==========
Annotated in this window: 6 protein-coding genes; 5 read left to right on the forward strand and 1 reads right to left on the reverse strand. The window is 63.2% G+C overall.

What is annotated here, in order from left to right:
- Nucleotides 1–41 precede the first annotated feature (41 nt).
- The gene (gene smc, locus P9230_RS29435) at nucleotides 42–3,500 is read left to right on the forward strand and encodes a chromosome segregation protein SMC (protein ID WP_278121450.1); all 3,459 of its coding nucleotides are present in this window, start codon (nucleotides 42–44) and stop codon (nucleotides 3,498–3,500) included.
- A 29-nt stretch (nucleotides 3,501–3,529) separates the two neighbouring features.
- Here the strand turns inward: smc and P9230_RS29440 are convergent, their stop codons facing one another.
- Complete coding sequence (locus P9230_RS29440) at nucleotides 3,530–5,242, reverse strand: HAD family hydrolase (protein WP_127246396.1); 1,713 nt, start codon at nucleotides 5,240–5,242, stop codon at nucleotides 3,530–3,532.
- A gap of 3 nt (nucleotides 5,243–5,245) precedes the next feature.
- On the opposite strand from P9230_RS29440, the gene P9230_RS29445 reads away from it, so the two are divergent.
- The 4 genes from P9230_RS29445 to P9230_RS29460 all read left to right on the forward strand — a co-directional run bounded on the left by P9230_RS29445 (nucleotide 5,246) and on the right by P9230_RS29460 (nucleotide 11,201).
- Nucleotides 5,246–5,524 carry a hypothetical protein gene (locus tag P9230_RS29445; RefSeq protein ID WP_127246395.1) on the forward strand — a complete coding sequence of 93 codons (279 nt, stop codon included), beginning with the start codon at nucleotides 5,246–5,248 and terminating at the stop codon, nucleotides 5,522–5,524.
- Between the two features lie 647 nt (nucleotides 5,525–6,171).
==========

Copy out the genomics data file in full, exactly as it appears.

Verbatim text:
Annotated in this window: 6 protein-coding genes; 5 read left to right on the forward strand and 1 reads right to left on the reverse strand. The window is 63.2% G+C overall.

What is annotated here, in order from left to right:
- Nucleotides 1–41 precede the first annotated feature (41 nt).
- The gene (gene smc, locus P9230_RS29435) at nucleotides 42–3,500 is read left to right on the forward strand and encodes a chromosome segregation protein SMC (protein ID WP_278121450.1); all 3,459 of its coding nucleotides are present in this window, start codon (nucleotides 42–44) and stop codon (nucleotides 3,498–3,500) included.
- A 29-nt stretch (nucleotides 3,501–3,529) separates the two neighbouring features.
- Here the strand turns inward: smc and P9230_RS29440 are convergent, their stop codons facing one another.
- Complete coding sequence (locus P9230_RS29440) at nucleotides 3,530–5,242, reverse strand: HAD family hydrolase (protein WP_127246396.1); 1,713 nt, start codon at nucleotides 5,240–5,242, stop codon at nucleotides 3,530–3,532.
- A gap of 3 nt (nucleotides 5,243–5,245) precedes the next feature.
- On the opposite strand from P9230_RS29440, the gene P9230_RS29445 reads away from it, so the two are divergent.
- The 4 genes from P9230_RS29445 to P9230_RS29460 all read left to right on the forward strand — a co-directional run bounded on the left by P9230_RS29445 (nucleotide 5,246) and on the right by P9230_RS29460 (nucleotide 11,201).
- Nucleotides 5,246–5,524 carry a hypothetical protein gene (locus tag P9230_RS29445; RefSeq protein ID WP_127246395.1) on the forward strand — a complete coding sequence of 93 codons (279 nt, stop codon included), beginning with the start codon at nucleotides 5,246–5,248 and terminating at the stop codon, nucleotides 5,522–5,524.
- Between the two features lie 647 nt (nucleotides 5,525–6,171).